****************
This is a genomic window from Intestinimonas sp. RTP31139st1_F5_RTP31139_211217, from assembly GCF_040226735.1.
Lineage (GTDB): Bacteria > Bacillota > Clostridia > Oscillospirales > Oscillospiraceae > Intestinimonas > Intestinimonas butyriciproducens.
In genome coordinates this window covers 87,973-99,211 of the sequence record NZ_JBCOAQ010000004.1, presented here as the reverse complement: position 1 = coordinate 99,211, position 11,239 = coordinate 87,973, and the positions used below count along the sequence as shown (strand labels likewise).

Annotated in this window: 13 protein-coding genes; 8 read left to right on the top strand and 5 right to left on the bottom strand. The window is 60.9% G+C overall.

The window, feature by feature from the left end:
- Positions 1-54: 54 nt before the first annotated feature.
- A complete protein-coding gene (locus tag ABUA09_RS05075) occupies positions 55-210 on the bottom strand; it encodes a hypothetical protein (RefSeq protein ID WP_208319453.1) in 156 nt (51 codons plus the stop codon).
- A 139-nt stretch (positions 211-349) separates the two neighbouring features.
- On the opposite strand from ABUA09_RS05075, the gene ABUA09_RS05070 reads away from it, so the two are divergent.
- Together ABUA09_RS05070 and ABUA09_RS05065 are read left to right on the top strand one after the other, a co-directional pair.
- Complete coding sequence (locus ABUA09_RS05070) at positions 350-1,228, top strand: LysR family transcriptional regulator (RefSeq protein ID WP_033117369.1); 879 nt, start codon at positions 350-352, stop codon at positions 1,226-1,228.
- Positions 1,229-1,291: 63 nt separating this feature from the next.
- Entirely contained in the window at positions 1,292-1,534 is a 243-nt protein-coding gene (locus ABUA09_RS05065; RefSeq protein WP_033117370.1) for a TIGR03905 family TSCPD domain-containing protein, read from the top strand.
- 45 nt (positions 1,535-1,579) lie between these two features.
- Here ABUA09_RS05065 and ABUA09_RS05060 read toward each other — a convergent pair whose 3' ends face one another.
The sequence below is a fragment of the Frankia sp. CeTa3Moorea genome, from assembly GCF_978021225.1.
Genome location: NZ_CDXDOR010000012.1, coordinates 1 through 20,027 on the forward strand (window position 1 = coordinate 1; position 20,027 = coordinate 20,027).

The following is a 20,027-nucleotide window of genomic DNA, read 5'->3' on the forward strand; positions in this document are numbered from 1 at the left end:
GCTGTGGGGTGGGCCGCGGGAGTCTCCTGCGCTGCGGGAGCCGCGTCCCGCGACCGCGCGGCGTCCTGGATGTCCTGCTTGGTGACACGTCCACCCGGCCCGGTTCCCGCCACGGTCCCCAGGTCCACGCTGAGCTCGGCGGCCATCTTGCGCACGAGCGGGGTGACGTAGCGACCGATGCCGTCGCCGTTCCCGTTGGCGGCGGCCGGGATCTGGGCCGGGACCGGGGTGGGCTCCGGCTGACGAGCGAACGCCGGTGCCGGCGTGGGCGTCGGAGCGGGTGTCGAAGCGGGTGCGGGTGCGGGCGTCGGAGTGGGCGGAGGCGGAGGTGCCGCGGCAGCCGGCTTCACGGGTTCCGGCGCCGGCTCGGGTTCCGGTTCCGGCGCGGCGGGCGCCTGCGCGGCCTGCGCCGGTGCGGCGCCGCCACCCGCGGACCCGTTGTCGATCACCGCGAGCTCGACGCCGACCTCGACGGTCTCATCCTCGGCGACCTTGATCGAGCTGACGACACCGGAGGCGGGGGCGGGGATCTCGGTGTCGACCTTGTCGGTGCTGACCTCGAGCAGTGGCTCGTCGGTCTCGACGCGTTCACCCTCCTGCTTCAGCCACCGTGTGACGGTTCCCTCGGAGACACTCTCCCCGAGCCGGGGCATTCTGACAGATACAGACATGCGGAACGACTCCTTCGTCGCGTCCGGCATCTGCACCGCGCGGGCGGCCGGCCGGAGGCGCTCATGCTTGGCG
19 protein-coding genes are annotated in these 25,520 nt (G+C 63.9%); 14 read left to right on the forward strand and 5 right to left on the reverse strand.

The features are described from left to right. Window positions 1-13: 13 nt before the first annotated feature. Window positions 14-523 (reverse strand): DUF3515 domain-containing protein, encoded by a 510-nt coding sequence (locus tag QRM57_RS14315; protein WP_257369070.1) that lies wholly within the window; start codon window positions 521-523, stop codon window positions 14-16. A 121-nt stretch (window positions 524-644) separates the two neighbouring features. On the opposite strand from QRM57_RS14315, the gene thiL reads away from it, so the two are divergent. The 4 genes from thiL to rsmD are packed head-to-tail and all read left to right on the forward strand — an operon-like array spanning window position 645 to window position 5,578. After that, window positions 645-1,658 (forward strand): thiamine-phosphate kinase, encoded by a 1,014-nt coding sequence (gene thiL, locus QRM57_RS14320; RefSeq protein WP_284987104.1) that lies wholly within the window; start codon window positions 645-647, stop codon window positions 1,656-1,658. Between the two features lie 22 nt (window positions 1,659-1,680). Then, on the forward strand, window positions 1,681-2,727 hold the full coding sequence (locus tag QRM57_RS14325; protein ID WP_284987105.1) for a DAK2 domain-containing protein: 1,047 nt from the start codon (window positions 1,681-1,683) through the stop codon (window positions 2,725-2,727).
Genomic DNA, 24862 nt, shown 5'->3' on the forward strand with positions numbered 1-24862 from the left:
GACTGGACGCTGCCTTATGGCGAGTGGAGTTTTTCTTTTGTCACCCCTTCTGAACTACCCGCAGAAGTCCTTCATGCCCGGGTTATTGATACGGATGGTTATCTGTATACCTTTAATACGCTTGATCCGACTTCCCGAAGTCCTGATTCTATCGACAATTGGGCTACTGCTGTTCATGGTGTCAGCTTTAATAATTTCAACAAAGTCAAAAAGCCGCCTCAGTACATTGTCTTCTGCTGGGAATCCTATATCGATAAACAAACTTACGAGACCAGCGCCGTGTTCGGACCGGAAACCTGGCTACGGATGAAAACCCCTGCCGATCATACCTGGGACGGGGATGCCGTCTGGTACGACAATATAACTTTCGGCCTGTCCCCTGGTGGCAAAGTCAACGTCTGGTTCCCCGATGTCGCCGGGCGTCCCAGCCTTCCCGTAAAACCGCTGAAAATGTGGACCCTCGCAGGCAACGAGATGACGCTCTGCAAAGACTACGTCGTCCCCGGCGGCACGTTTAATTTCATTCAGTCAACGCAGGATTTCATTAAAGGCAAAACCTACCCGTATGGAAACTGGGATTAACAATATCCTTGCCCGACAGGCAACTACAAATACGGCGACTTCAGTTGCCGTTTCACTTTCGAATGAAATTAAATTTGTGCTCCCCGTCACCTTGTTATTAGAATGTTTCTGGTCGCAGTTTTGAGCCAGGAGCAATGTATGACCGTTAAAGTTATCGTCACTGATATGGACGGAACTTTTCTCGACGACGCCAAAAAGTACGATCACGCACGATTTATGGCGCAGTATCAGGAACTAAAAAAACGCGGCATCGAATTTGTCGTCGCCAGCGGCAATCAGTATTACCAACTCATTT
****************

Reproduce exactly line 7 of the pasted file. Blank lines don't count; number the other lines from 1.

- A complete protein-coding gene (locus tag ABUA09_RS05075) occupies positions 55-210 on the bottom strand; it encodes a hypothetical protein (RefSeq protein ID WP_208319453.1) in 156 nt (51 codons plus the stop codon).